As I look at life, not one part of me wants it to go back to how it was. I want my priorities to be my relationship with God first, my wife/family second and then everything else. While I know God has called me to do RELEVANT, and He’s given me skills and vision for it, it’s not who I am. My identity is found in Him, and nothing else. You can tell someone’s priorities by how they spend their time. If you were to look at me a few months ago, you’d think I cared about work and nothing else. While that’s not what I wanted, it’s what I was doing and it resulted in other parts of my life being strained or destroyed.
That’s not what God has called any of us to do. We were built for relationship—with Him, with our families, with our friends and communities. If we aren’t prioritizing and deliberately living our lives that way, then we’re missing it. Life will pass us by, and our hearts will become calloused. Like mine. Now that the scales have come off my eyes, I know life will be different. (The first step to change something is being aware of the problem.) And yes, I know that’s easier to say while I’m on sabbatical and not facing the day-to-day routine and associated pressures. The trick will be adding intentional margin into my schedule and making sure I invest in my true priorities every day.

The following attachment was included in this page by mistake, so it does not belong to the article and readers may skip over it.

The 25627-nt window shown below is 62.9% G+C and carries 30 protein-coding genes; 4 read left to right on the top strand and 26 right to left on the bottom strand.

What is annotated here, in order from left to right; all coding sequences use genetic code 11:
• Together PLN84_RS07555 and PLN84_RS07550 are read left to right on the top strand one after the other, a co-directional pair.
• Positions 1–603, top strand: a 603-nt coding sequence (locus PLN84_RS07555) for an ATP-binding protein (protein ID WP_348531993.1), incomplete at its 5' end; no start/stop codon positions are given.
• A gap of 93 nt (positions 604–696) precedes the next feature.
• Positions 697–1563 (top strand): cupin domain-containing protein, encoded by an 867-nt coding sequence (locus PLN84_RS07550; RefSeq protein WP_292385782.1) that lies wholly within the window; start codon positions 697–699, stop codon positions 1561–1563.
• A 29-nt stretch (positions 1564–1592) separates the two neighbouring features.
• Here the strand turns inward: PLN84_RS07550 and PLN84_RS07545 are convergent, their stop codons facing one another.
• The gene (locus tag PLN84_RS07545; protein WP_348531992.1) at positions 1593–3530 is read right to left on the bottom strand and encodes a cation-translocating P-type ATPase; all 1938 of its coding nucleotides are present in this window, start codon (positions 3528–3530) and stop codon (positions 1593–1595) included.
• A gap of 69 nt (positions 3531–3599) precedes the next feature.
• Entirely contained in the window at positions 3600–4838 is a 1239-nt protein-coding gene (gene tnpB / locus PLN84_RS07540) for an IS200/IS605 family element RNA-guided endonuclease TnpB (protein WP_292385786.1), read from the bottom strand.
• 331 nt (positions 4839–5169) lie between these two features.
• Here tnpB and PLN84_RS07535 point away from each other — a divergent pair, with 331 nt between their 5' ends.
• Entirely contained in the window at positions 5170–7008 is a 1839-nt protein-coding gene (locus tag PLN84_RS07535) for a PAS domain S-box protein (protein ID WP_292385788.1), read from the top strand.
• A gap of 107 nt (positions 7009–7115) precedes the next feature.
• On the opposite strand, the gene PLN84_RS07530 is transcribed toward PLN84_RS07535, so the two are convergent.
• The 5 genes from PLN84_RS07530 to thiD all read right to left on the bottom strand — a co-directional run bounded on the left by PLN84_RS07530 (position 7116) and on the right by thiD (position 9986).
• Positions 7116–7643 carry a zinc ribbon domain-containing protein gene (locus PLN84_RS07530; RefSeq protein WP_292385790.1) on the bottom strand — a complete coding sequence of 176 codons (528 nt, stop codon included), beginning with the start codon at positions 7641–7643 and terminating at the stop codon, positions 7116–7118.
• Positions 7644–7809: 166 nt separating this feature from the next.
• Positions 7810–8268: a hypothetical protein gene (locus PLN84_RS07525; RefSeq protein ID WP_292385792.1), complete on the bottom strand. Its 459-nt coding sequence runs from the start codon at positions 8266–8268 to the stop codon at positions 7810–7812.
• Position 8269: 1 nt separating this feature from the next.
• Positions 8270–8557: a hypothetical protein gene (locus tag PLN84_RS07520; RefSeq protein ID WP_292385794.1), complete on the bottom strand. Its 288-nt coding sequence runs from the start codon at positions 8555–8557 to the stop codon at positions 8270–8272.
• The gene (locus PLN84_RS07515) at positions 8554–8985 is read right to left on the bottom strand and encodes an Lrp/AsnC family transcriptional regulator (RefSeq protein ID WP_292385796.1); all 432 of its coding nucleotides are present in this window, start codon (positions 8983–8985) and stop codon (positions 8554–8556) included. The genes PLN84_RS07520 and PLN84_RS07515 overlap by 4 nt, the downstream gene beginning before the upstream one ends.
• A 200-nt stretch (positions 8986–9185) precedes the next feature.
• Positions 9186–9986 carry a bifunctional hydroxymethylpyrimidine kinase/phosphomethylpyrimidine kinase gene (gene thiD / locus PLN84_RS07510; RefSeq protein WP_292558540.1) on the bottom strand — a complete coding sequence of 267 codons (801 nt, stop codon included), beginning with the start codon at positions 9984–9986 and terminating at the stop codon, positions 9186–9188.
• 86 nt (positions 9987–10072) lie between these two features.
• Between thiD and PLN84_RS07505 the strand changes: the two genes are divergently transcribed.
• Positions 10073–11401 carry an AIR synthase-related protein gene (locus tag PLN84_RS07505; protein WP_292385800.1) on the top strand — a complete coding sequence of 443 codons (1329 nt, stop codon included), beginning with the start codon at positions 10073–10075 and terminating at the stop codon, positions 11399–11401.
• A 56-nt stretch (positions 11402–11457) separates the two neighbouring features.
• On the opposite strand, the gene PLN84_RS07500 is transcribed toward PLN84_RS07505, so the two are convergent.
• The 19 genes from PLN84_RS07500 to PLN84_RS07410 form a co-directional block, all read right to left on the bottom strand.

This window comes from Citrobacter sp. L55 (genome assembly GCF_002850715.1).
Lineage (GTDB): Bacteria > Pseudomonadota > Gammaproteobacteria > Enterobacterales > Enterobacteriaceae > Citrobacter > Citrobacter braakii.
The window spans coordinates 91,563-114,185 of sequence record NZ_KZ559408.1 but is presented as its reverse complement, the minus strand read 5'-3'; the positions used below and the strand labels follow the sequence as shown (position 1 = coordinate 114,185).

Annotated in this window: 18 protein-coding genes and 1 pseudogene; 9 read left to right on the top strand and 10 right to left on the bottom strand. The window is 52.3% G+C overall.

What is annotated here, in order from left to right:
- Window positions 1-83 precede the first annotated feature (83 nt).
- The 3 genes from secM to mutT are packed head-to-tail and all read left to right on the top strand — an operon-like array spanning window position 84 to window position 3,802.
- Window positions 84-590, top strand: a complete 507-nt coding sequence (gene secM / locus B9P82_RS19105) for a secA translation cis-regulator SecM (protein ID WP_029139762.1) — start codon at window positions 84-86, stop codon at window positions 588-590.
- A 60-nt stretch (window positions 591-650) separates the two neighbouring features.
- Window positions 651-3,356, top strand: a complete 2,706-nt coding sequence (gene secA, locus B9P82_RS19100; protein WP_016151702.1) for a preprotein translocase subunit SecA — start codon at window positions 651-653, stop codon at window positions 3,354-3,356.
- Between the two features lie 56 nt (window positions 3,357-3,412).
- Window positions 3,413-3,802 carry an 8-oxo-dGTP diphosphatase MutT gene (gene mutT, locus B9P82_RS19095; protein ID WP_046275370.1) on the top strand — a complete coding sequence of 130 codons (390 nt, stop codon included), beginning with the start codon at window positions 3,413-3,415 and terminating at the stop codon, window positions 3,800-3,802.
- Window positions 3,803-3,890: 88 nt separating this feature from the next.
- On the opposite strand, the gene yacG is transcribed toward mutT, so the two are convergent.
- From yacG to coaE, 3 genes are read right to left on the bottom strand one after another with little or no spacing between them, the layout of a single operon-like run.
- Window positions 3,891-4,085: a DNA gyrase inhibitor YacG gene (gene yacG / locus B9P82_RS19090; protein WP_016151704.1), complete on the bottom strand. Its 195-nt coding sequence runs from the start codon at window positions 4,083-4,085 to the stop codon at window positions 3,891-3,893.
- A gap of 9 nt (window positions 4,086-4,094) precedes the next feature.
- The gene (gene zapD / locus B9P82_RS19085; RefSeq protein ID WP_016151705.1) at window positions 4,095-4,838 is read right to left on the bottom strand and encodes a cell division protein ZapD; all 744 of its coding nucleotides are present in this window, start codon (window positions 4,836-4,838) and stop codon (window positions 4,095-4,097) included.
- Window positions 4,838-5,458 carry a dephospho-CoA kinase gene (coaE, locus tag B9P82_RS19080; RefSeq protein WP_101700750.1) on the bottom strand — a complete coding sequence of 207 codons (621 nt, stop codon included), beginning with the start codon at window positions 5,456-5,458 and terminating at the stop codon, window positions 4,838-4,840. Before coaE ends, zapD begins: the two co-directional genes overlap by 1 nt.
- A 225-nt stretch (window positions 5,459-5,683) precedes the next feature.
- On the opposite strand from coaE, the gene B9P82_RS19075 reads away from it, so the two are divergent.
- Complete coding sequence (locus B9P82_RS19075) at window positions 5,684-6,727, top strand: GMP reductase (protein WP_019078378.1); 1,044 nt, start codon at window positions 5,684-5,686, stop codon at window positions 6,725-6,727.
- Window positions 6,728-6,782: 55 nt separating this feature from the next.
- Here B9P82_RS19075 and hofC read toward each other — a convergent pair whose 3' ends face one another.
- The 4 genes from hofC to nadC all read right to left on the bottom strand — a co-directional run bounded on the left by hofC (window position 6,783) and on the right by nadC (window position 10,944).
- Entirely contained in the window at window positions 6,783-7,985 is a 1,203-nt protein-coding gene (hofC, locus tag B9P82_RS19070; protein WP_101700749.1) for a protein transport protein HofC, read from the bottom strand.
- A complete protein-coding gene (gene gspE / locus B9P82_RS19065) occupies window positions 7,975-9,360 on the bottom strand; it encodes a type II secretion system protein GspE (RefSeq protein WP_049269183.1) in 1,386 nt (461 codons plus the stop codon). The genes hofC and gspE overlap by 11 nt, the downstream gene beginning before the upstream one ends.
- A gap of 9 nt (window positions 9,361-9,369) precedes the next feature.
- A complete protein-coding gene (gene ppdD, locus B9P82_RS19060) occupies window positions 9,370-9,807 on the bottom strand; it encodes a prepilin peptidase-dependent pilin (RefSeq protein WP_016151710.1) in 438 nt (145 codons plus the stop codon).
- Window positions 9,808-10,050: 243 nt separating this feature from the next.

Our generation wants to change the world. And while that’s a good thing and we should chase our dreams with reckless abandon, we need to be careful. Careful we don’t get so busy our priorities inadvertently change, losing our heart or harming relationships. Careful we don’t become self-reliant, as that leads to isolation and pride. And careful we don’t get so consumed with the thing we’re doing
for God, that we lose Him in the process.
CAMERON STRANG is the founder and editor of RELEVANT. You can connect with him on Twitter (http://twitter.com/cameronstrang) or Facebook.
This column appears as FIRST WORD in the May/June 2009 issue of RELEVANT Magazine. You can read it online here.
Cameron Strang is the founder of RELEVANT Media Group.